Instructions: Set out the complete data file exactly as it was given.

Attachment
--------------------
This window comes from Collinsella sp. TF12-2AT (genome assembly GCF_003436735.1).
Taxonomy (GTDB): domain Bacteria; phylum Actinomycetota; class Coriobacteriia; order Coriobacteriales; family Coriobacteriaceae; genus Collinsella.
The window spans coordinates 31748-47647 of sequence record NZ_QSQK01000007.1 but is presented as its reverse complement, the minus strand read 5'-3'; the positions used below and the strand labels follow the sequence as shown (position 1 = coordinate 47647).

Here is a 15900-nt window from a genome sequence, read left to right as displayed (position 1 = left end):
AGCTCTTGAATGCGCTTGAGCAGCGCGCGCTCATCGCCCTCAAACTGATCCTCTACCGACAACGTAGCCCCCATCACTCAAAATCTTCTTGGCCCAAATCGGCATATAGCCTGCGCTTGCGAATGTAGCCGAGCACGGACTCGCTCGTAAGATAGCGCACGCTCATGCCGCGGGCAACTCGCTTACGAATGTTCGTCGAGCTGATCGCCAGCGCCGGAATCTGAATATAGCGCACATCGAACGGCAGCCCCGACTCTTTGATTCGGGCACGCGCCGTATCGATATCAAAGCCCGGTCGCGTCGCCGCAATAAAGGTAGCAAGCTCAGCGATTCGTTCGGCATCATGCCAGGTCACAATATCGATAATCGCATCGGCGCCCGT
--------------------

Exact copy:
This window comes from Collinsella sp. TF12-2AT (genome assembly GCF_003436735.1).
Taxonomy (GTDB): domain Bacteria; phylum Actinomycetota; class Coriobacteriia; order Coriobacteriales; family Coriobacteriaceae; genus Collinsella.
The window spans coordinates 31748-47647 of sequence record NZ_QSQK01000007.1 but is presented as its reverse complement, the minus strand read 5'-3'; the positions used below and the strand labels follow the sequence as shown (position 1 = coordinate 47647).

Here is a 15900-nt window from a genome sequence, read left to right as displayed (position 1 = left end):
AGCTCTTGAATGCGCTTGAGCAGCGCGCGCTCATCGCCCTCAAACTGATCCTCTACCGACAACGTAGCCCCCATCACTCAAAATCTTCTTGGCCCAAATCGGCATATAGCCTGCGCTTGCGAATGTAGCCGAGCACGGACTCGCTCGTAAGATAGCGCACGCTCATGCCGCGGGCAACTCGCTTACGAATGTTCGTCGAGCTGATCGCCAGCGCCGGAATCTGAATATAGCGCACATCGAACGGCAGCCCCGACTCTTTGATTCGGGCACGCGCCGTATCGATATCAAAGCCCGGTCGCGTCGCCGCAATAAAGGTAGCAAGCTCAGCGATTCGTTCGGCATCATGCCAGGTCACAATATCGATAATCGCATCGGCGCCCGT